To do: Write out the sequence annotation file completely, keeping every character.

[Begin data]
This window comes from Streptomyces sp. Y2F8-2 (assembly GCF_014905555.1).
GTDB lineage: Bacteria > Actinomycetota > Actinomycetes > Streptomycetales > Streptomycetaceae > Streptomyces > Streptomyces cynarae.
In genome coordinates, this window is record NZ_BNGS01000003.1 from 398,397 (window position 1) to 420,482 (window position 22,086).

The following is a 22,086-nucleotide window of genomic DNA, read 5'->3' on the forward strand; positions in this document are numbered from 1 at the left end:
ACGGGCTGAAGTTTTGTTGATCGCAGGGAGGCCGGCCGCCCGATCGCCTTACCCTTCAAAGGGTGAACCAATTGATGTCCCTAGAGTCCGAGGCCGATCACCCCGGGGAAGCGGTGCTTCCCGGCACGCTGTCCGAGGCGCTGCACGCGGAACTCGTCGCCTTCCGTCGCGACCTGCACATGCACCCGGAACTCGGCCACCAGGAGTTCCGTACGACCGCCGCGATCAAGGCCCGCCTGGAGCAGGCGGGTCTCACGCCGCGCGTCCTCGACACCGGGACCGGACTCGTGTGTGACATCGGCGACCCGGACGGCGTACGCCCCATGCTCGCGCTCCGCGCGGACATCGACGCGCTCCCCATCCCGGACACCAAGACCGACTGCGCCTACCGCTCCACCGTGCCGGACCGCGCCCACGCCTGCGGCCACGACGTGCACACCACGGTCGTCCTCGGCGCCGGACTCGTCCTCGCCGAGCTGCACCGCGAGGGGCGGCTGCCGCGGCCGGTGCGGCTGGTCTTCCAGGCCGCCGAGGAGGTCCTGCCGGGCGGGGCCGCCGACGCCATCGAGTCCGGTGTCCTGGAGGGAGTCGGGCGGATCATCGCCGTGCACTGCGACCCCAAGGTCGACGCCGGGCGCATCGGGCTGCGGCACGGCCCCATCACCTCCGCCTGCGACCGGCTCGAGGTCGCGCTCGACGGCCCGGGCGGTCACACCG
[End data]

This window comes from Streptomyces sp. Y2F8-2 (assembly GCF_014905555.1).
GTDB lineage: Bacteria > Actinomycetota > Actinomycetes > Streptomycetales > Streptomycetaceae > Streptomyces > Streptomyces cynarae.
In genome coordinates, this window is record NZ_BNGS01000003.1 from 398,397 (window position 1) to 420,482 (window position 22,086).

The following is a 22,086-nucleotide window of genomic DNA, read 5'->3' on the forward strand; positions in this document are numbered from 1 at the left end:
ACGGGCTGAAGTTTTGTTGATCGCAGGGAGGCCGGCCGCCCGATCGCCTTACCCTTCAAAGGGTGAACCAATTGATGTCCCTAGAGTCCGAGGCCGATCACCCCGGGGAAGCGGTGCTTCCCGGCACGCTGTCCGAGGCGCTGCACGCGGAACTCGTCGCCTTCCGTCGCGACCTGCACATGCACCCGGAACTCGGCCACCAGGAGTTCCGTACGACCGCCGCGATCAAGGCCCGCCTGGAGCAGGCGGGTCTCACGCCGCGCGTCCTCGACACCGGGACCGGACTCGTGTGTGACATCGGCGACCCGGACGGCGTACGCCCCATGCTCGCGCTCCGCGCGGACATCGACGCGCTCCCCATCCCGGACACCAAGACCGACTGCGCCTACCGCTCCACCGTGCCGGACCGCGCCCACGCCTGCGGCCACGACGTGCACACCACGGTCGTCCTCGGCGCCGGACTCGTCCTCGCCGAGCTGCACCGCGAGGGGCGGCTGCCGCGGCCGGTGCGGCTGGTCTTCCAGGCCGCCGAGGAGGTCCTGCCGGGCGGGGCCGCCGACGCCATCGAGTCCGGTGTCCTGGAGGGAGTCGGGCGGATCATCGCCGTGCACTGCGACCCCAAGGTCGACGCCGGGCGCATCGGGCTGCGGCACGGCCCCATCACCTCCGCCTGCGACCGGCTCGAGGTCGCGCTCGACGGCCCGGGCGGTCACACCG